the first time, put into possession of a method by which the 
condition of water as regards these living organisms, before 




No. 5. 

and after filtration, can be determined with quantitative 
exactness. The enormous importance of this invention 
(which was first made known and practised in England in 
1882 by the late Dr. Angus Smith) is evident, when it is 
borne in mind that the living organisms, harmful or harm- 
less, contained in water are of such extreme minuteness as 
practically to defy detection by ordinary microscopical 
examination. But although the microscope cannot detect 
with certainty single bacteria or their spores, even the 
naked eye can easily discern towns or colonies consisting of 
thousands or even millions of such inhabitants. 

Dr. Koch's method accomplishes at once two things : 
it isolates, in the first place, each individual microbe or 


germ ; and, secondly, places it in conditions favourable for 
its multiplication which takes place with such amazing 
rapidity that, even in a few hours, or at most in two or 
three days, each organism will have created around itself 
a visible colony of innumerable members — a town in fact 
comparable to London itself for population. 

By operating upon a known volume of water, such as 
a cubic centimetre for instance, the number of separate 
organisms or their spores, in a given volume of the water 
under investigation can thus be determined. The following 
is the method now adopted in carrying out Koch's process 
for the bacterial investigation of drinking water : — 

i. Preparation of the nutritive medium. 

2. Sterilisation of the medium. 

3. Collection of the sample of water in a vacuous tube 

afterwards to be hermetically sealed. 

4. Transport of the sample to the bacteriological 

laboratory, packed in ice to prevent multiplica- 

5. Mixture of a known volume of the water sample 

with the nutrient medium. 

6. Casting of the mixture into a solid plate. 

7. Incubation of the solid plate. 

8. Counting of the colonies. 

9. Examination of separate colonies, or rather of the 

individual members under the microscope. 

Sometimes the cultivations are made upon a plate of 
the substance called agar which resembles isinglass, and 
bears a temperature of blood heat without melting.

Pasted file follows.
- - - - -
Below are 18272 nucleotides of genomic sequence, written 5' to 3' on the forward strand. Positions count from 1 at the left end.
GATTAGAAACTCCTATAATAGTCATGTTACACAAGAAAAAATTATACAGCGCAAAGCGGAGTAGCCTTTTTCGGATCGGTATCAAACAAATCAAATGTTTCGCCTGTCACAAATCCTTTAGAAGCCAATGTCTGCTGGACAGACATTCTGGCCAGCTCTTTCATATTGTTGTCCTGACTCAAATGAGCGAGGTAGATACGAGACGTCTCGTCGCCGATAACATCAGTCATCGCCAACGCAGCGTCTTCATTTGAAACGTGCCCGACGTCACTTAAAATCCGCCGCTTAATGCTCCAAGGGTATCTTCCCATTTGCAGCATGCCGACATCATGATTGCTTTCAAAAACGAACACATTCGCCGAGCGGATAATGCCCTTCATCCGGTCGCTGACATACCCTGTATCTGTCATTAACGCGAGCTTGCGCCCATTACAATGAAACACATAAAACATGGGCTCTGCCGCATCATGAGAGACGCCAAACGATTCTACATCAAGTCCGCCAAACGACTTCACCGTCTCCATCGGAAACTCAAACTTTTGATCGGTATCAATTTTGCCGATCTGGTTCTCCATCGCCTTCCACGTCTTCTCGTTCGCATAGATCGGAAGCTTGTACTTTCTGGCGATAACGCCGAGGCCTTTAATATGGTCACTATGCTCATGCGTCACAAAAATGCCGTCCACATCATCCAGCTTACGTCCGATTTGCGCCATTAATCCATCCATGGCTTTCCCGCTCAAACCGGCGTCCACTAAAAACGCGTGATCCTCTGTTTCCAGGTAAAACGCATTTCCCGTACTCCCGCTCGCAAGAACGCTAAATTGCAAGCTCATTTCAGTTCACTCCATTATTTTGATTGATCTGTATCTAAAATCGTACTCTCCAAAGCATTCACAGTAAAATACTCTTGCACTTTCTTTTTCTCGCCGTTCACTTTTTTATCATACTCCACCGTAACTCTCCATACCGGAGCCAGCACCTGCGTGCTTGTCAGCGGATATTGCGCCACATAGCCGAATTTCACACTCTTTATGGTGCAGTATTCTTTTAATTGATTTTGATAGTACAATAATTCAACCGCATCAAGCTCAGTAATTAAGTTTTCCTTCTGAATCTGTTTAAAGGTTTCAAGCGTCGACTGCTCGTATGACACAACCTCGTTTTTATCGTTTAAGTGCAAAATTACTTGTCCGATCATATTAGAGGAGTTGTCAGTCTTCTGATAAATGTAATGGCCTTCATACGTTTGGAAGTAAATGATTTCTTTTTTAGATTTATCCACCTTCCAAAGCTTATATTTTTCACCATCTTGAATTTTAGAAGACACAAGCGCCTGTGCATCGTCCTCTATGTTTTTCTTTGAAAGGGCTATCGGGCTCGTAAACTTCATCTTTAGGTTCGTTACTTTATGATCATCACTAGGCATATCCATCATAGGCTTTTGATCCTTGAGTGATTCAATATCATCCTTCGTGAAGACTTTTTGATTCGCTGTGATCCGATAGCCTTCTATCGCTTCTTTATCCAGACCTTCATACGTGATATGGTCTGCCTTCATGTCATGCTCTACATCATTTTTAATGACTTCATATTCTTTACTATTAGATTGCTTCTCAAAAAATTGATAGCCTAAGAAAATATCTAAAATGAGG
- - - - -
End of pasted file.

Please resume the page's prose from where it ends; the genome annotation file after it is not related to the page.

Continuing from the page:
In order to ascertain the effect of filtration upon the 
bacterial quality of water, it is absolutely necessary that 
the sample should be taken immediately after it has passed 
through the filters ; for, if it be obtained from the delivery 
mains in town, that is to say, after the water has passed 
through many miles of pipes, the rapid multiplication of 
these organisms, except in very cold weather is such, that 
a water which contains only a single living organism per 
cubic centimetre, as it issues from the filter, may contain 



100 or 1000 in the same volume when, after several hours, 
it arrives on the consumer's premises. 

Now what is the effect of sand filtration as carried out 
by the various Water Companies supplying London upon 
the living matter contained in the raw river water ? // is 
simply astounding : water containing thousands of bacteria 
per cubic centimetre, for a single drop of Thames water 
sometimes contains nearly 3000 separate living organisms, 
comes out from the sand filters with fifty, thirty, ten, or even 
less of these organisms per cubic centimetre, or the number 
of microbes in a single drop is reduced to two or even to zero. 

WATER 1894. 







No. 6. 


Rather less than one-tenth of the total volume of water 
supplied to London is derived by the Kent Water Company 
from deep wells in the chalk. As it issues from the porous 
rock into the fissures and headings of these wells, this water 
is, in all probability, absolutely sterile ; but by the time it 
has been pumped up to the surface it usually contains a 
certain number, though small, of microbes. Thus, during 
the year 1892 it contained on the average six per cubic 
centimetre in 1893, thirteen; in 1894, fifteen; and in 
1895, eight. 

The diagram No. 6 shows graphically the bacterial 
improvement of the Thames water by filtration during 


the year 1894. ^ n this diagram the black squares represent 
the number of microbes in a given volume of the raw water 
in each month, and the white centres the number remaining 
in the same volume after filtration. 

Although deep well water has, from a bacterial point 
of view, a decided advantage, the filtered river waters 
are not very far behind, and there is every reason to believe 
that with the improvements which are now being carried out 
by the various river Water Companies, the Kent Company's 
deep well water will, before long, be run very hard by the 
other supplies. 

By the examination of the water as it issues from the 
filters, the utmost freedom from microbes, or maximum 
degree of sterility of each sample is determined. This 
utmost freedom from bacterial life after all sources of con- 
tamination have been passed is obviously the most 
important moment in the history of the water ; for the 
smaller the number of microbes found in a given volume at 
that moment the less is the probability of pathogenic or 
harmful organisms being present ; and although the non- 
pathogenic may afterwards multiply indefinitely this is of 
no consequence in the primary absence of the pathogenic ; 
but it is only fair, in describing the character of the present